Hernandez Mora

What taxes do I have to pay in Spain?

Many clients come to us asking about taxes: what must be paid, why and about the deadlines. With this post we’ll try to give you a brief summary, only applicable to non-resident property owners in Spain.

IBI: this is the Council Tax and it’s a yearly tax that every homeowner must pay, even if you don’t use or live in your property. This tax funds local services such as fire and police services, libraries, roads, etc.

The amount you’ll pay is based upon your property’s cadastral value and each Town Hall applies a percentage, currently between 0,4% and 1,3%, to calculate the final sum. Since it’s a local tax the deadline to pay varies significantly. For example, in Murcia city it’s from the 1 st of May till the 5 th of July, in Orihuela the deadline was 4 th of October, but it has been extended until the 5 th of November because of the damages caused by the rough weather.

We recommend setting up a direct debit with your Town Hall. This way they’ll take the money automatically from your bank account every year. If you forget to pay, there will be penalties and late interests added to the initial sum. You might even end up with your money seize from your bank account a few months later.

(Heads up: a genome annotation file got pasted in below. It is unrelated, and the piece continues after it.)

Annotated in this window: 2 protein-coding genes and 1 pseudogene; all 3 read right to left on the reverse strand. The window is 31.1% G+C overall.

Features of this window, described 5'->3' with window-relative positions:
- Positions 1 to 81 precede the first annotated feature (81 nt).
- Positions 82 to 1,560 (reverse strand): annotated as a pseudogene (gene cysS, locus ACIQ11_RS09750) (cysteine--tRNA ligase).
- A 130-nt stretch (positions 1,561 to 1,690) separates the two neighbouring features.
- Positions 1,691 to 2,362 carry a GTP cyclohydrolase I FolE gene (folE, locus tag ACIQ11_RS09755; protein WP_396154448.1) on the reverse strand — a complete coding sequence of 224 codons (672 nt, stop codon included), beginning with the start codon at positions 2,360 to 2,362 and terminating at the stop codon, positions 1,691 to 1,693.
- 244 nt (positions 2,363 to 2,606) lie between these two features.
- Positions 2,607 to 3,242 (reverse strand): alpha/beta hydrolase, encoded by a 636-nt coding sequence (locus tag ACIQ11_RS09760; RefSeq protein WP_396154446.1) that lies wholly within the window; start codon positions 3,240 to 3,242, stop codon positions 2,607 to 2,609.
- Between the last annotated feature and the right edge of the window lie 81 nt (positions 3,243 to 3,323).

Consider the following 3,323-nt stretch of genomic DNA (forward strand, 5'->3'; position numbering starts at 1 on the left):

Non-Resident Tax:

This tax is paid on second residencies (not on your main residence), when the property is not rented out. The final amount is calculated from the cadastral value, applying a percentage of 1,1% or 2%. The difference between the percentages depends if the cadastral value has been checked during the last 10 years or not. Then another percentage is applied, 19% or 24%, depending if the homeowner is an EU citizen or not.

This is tax is submitted yearly but, if you are not sure if you qualify as a non-resident there is a

general rule: if you spend less than 183 days in Spain within a year then you are. Otherwise you are a resident and must submit Income Tax. If you are still not sure contact us with your query.

Rental Tax:

If you rent your property then you’ll pay a 19% income tax on the profit, if you are an EU citizen. Non-EU citizens pay 24% income tax as for the time being, they cannot deduct any expenses. EU citizens can deduct expenses such as insurance, maintenance, taxes, etc.

This tax is submitted quarterly and an end-of-the-year summary. If the same property is rented out for part of the year and then used as a second residence for the other part, then both taxes will need to be submitted

This site is registered on wpml.org as a development site.